Third, Fischer chides me for juxtaposing "providence" with "deism," as if a deist could not believe in providence. I think she is correct here. A deist could believe in providence--in fact, most of them did. As I have been speaking about the book to various audiences, I have realized that my discussion of "providence" as it relates to deism is not nuanced enough.
Yet I am not sure I agree with Fischer's characterization of my argument here. She seems to think that I am arguing that if a founding father was not a deist, then he must have been a Christian who supported the creation of a uniquely Christian nation. I think a sort of middle intellectual/religious ground is possible here. For example, one could be a theist and still reject the core doctrines of traditional Christianity (such as the Trinity, the resurrection, the inspiration of the Bible, etc...). Gregg Frazer has called this position "theistic rationalism."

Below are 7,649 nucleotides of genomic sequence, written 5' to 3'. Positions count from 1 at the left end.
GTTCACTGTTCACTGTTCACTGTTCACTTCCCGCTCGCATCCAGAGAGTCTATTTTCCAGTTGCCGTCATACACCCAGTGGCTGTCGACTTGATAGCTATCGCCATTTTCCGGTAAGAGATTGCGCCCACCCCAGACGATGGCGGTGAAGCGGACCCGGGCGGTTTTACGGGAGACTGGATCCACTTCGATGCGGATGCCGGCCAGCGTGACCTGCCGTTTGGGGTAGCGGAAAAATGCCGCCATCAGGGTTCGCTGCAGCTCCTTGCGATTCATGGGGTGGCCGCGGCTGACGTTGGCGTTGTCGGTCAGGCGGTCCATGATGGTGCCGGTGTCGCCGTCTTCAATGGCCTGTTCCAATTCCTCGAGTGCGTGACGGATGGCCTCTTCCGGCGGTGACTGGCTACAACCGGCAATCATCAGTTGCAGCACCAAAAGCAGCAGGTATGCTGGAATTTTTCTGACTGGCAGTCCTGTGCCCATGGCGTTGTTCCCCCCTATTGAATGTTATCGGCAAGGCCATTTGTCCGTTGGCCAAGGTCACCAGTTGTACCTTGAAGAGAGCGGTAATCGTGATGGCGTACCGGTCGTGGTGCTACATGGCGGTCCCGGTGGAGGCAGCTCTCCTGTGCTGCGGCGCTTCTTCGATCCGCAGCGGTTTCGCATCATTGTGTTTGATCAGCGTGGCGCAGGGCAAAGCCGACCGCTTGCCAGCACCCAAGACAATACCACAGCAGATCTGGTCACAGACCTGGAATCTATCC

Moreover, Fischer makes a logical mistake here. She assumes that if a given founding father was a Christian, then he must have also wanted to promote a uniquely Christian nation. I try to avoid this fallacy in my book, but Fischer wants to suggest that my attempt to paint the founders as non-deists automatically means that I will answer the question in the title of my book in the affirmative.
Saturday, October 27, 2012
John Fea Explains the Middle Ground...
To a more secular oriented critic. A taste: